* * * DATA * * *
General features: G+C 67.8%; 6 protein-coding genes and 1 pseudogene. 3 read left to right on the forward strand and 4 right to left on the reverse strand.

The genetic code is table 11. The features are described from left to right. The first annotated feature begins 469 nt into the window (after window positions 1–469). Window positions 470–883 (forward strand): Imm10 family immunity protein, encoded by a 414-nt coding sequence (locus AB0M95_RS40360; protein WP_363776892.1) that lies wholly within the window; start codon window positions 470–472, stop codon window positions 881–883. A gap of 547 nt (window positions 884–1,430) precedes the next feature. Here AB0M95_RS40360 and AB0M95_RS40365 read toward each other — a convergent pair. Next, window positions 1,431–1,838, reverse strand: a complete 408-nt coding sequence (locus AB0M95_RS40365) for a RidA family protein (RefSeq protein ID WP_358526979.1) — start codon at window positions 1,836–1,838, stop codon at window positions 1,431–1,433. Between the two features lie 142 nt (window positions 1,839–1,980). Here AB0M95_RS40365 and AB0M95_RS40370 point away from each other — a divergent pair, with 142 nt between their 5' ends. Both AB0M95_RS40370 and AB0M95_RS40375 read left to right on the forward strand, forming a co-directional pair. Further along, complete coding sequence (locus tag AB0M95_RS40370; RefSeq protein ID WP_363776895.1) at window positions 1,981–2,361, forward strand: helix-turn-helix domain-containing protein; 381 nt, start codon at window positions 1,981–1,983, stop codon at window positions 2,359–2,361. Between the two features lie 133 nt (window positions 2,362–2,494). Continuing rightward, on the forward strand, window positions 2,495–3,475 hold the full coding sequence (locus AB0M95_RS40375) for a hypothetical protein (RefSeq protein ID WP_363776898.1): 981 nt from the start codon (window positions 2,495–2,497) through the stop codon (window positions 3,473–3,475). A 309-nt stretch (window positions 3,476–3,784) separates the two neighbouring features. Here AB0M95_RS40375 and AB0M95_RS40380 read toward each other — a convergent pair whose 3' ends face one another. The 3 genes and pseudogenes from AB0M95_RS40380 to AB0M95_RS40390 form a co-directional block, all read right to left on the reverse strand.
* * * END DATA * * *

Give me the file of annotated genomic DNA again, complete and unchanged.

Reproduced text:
General features: G+C 67.8%; 6 protein-coding genes and 1 pseudogene. 3 read left to right on the forward strand and 4 right to left on the reverse strand.

The genetic code is table 11. The features are described from left to right. The first annotated feature begins 469 nt into the window (after window positions 1–469). Window positions 470–883 (forward strand): Imm10 family immunity protein, encoded by a 414-nt coding sequence (locus AB0M95_RS40360; protein WP_363776892.1) that lies wholly within the window; start codon window positions 470–472, stop codon window positions 881–883. A gap of 547 nt (window positions 884–1,430) precedes the next feature. Here AB0M95_RS40360 and AB0M95_RS40365 read toward each other — a convergent pair. Next, window positions 1,431–1,838, reverse strand: a complete 408-nt coding sequence (locus AB0M95_RS40365) for a RidA family protein (RefSeq protein ID WP_358526979.1) — start codon at window positions 1,836–1,838, stop codon at window positions 1,431–1,433. Between the two features lie 142 nt (window positions 1,839–1,980). Here AB0M95_RS40365 and AB0M95_RS40370 point away from each other — a divergent pair, with 142 nt between their 5' ends. Both AB0M95_RS40370 and AB0M95_RS40375 read left to right on the forward strand, forming a co-directional pair. Further along, complete coding sequence (locus tag AB0M95_RS40370; RefSeq protein ID WP_363776895.1) at window positions 1,981–2,361, forward strand: helix-turn-helix domain-containing protein; 381 nt, start codon at window positions 1,981–1,983, stop codon at window positions 2,359–2,361. Between the two features lie 133 nt (window positions 2,362–2,494). Continuing rightward, on the forward strand, window positions 2,495–3,475 hold the full coding sequence (locus AB0M95_RS40375) for a hypothetical protein (RefSeq protein ID WP_363776898.1): 981 nt from the start codon (window positions 2,495–2,497) through the stop codon (window positions 3,473–3,475). A 309-nt stretch (window positions 3,476–3,784) separates the two neighbouring features. Here AB0M95_RS40375 and AB0M95_RS40380 read toward each other — a convergent pair whose 3' ends face one another. The 3 genes and pseudogenes from AB0M95_RS40380 to AB0M95_RS40390 form a co-directional block, all read right to left on the reverse strand.